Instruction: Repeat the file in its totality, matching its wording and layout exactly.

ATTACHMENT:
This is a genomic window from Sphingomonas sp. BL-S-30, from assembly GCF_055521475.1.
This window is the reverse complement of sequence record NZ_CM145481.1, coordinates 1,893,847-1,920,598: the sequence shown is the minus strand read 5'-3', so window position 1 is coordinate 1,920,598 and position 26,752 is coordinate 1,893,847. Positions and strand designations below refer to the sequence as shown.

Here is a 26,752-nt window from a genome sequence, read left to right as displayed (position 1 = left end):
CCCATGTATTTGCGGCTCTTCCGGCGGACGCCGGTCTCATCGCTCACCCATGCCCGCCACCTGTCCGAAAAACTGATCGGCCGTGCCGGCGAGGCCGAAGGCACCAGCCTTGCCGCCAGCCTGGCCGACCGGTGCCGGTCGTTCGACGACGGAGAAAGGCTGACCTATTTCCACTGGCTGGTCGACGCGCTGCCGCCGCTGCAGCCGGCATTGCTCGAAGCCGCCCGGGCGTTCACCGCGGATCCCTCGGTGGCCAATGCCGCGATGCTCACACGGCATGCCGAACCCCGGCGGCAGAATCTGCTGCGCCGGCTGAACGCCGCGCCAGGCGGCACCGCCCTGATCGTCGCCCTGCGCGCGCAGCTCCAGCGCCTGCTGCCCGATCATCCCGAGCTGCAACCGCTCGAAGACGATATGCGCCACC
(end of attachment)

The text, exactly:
This is a genomic window from Sphingomonas sp. BL-S-30, from assembly GCF_055521475.1.
This window is the reverse complement of sequence record NZ_CM145481.1, coordinates 1,893,847-1,920,598: the sequence shown is the minus strand read 5'-3', so window position 1 is coordinate 1,920,598 and position 26,752 is coordinate 1,893,847. Positions and strand designations below refer to the sequence as shown.

Here is a 26,752-nt window from a genome sequence, read left to right as displayed (position 1 = left end):
CCCATGTATTTGCGGCTCTTCCGGCGGACGCCGGTCTCATCGCTCACCCATGCCCGCCACCTGTCCGAAAAACTGATCGGCCGTGCCGGCGAGGCCGAAGGCACCAGCCTTGCCGCCAGCCTGGCCGACCGGTGCCGGTCGTTCGACGACGGAGAAAGGCTGACCTATTTCCACTGGCTGGTCGACGCGCTGCCGCCGCTGCAGCCGGCATTGCTCGAAGCCGCCCGGGCGTTCACCGCGGATCCCTCGGTGGCCAATGCCGCGATGCTCACACGGCATGCCGAACCCCGGCGGCAGAATCTGCTGCGCCGGCTGAACGCCGCGCCAGGCGGCACCGCCCTGATCGTCGCCCTGCGCGCGCAGCTCCAGCGCCTGCTGCCCGATCATCCCGAGCTGCAACCGCTCGAAGACGATATGCGCCACC